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In a previous article, I had talked about using commands with nRoute. Just to remind you, commands allow the view to send messages to the view model which will in turn execute a particular action. But what if, from the view model, we need to send a message to the view to change, for example, the visual state of a control with its VisualStateManager?

ReverseCommands has been created precisely for this purpose.


In order to illustrate this article, we will first create a simple Silverlight application. Here is the Xaml code from the MainPage :

<UserControl x:Class="nRoute_ReverseCommands.MainPage" xmlns="http://schemas.microsoft.com/winfx/2006/xaml/presentation" xmlns:x="http://schemas.microsoft.com/winfx/2006/xaml" xmlns:ei="clr-namespace:Microsoft.Expression.Interactivity.Core;assembly=Microsoft.Expression.Interactions" xmlns:i="clr-namespace:System.Windows.Interactivity;assembly=System.Windows.Interactivity" xmlns:n="http://nRoute/schemas/2010/xaml">
        <n:BridgeViewModelBehavior />
    <Grid x:Name="LayoutRoot" Background="White">
            <VisualStateGroup x:Name="VisualStateGroup">
                <VisualState x:Name="RedState">
                        <ColorAnimation Duration="0" To="Red" Storyboard.TargetProperty="(Shape.Fill).(SolidColorBrush.Color)" Storyboard.TargetName="rectangle" />
                <VisualState x:Name="BlueState">
                        <ColorAnimation Duration="0" To="Blue" Storyboard.TargetProperty="(Shape.Fill).(SolidColorBrush.Color)" Storyboard.TargetName="rectangle" />
        <Rectangle x:Name="rectangle" Width="50" Height="50" Fill="Transparent" />

The grid has two visual states : one will paint the rectangle in blue, the other in red.

The goal of this example is to change the color of the rectangle every second using its visual states and reverse commands.

Here is the starting view model :

public class MainPageViewModel : ViewModelBase {
    private bool _ok;
    private readonly DispatcherTimer _timer;

    public MainPageViewModel()
        _timer = new DispatcherTimer();
        _timer.Interval = TimeSpan.FromSeconds(1);
        _timer.Tick += (s, a) => OnTimerTick();

    private void OnTimerTick()
        // Changer l'état visuel _ok = !_ok;

Commands creation and initialization

In the above code, we initialize a timer which calls the OnTimerTick method every second. In this method, we have to order the view to change the visual state. For this, we will create two reverse commands :

private readonly IReverseCommand _okCommand;
private readonly IReverseCommand _koCommand;

And not forget to initialize them with an empty action in the constructor of the view model :

_okCommand = new ActionCommand(() => { });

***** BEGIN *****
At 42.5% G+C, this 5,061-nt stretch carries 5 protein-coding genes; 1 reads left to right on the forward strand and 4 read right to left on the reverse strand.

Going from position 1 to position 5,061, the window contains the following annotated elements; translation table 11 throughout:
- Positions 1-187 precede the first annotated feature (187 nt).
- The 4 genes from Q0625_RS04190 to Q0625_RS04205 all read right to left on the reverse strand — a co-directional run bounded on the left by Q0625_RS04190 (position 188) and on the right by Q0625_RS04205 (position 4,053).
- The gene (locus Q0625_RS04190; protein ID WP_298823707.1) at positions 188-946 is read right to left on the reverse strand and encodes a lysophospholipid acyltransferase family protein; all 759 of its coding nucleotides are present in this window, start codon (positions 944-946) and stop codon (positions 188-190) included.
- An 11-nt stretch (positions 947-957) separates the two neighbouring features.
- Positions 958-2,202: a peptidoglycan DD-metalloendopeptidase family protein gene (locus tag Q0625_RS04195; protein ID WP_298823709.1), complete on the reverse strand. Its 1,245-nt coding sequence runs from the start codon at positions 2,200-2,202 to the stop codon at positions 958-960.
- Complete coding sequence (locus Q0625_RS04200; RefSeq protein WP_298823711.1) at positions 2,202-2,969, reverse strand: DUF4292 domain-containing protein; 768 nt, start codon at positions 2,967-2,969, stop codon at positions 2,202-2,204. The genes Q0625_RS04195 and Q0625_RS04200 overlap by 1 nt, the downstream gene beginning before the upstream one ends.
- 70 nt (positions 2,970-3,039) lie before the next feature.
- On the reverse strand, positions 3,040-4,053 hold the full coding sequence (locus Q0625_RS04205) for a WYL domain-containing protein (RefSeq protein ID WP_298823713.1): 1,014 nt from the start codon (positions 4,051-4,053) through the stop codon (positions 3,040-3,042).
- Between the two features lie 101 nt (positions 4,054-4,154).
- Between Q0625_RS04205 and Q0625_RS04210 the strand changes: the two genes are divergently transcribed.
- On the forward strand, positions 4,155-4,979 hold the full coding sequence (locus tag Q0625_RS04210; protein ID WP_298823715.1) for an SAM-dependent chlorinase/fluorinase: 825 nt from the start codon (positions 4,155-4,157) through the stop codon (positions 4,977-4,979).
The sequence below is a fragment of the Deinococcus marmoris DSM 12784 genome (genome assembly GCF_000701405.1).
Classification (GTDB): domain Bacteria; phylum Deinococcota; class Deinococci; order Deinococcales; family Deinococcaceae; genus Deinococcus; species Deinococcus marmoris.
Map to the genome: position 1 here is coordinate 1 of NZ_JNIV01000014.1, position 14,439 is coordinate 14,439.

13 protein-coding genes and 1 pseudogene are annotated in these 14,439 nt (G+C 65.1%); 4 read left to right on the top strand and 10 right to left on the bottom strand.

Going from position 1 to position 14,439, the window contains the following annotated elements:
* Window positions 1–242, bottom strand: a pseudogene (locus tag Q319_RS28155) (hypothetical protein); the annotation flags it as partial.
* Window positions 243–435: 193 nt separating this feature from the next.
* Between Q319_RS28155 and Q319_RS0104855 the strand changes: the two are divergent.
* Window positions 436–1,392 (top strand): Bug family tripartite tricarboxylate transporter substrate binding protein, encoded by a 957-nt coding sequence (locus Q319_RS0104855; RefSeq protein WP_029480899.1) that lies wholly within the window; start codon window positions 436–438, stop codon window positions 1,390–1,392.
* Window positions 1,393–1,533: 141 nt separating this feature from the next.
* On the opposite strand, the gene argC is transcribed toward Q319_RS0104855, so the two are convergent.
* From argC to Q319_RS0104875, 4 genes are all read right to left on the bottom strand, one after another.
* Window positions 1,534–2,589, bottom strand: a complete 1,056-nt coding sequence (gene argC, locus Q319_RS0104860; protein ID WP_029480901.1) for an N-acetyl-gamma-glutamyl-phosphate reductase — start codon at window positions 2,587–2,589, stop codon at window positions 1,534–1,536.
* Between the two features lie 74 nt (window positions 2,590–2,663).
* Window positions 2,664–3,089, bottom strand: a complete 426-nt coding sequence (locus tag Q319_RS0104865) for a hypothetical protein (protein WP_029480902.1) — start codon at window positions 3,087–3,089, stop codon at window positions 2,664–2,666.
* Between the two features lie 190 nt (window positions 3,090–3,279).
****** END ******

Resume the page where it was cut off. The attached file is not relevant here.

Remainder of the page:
_koCommand = new ActionCommand(() => { });

We can see here that the ActionCommands that we have previously used implement IReverseCommand. Howerer, the initialization of a reverse command has nothing different from one of a normal command. What changes is its use : we initialized the command with an empty action because we don’t have actions from the view to treat.

If we look at the definition of IReverseCommand, we can see that it exposes only one event named CommandExecuted. We will see how this will permit us to execute an action in the view a little further.

Now that our commands are initialized, we will be able to use them. We will modify the corpse of the OnTimerTick method in order to execute the reverse commands Ok and Ko alternately :

private void OnTimerTick()
    if (_ok)
    else _koCommand.Execute(null);
    _ok = !_ok;

We must also expose it to the view, so we add two properties :

public ICommand OkCommand { get { return _okCommand; } }
public ICommand KoCommand { get { return _koCommand; } }

Linking reverse commands to the view

We finished the view model and it is now time to return to the view so we can use the exposed reverse commands. For this, nRoute provides a trigger that will subscribes to the CommandExecuted event exposed by the IReverseCommand interface, allowing us to execute the action in the view. This trigger is called ReverseCommandTrigger and we will see now how we can use it.

In the Xaml of the MainPage, we will add triggers under the declaration of the visual states (VisualStateManager.VisualStateGroups).

    <n:ReverseCommandTrigger ReverseCommand="{Binding OkCommand}">
        <ei:GoToStateAction StateName="BlueState" />
    <n:ReverseCommandTrigger ReverseCommand="{Binding KoCommand}">
        <ei:GoToStateAction StateName="RedState" />

The declaration is quite clear and speaks for itself. When the OkCommand is invoked, we load the “BlueState” visual state. When it is the KoCommand that is invoked, we load the “RedState” visual state. Instead of changing the visual state, we could have taken other actions like launching a storyboard, navigate, etc. It’s now up to the view to choose.

If we now launch the application, we have a beautiful and lovely rectangle which changes color every second.

You can find the source code of this article on my skydrive.

It’s up to you now !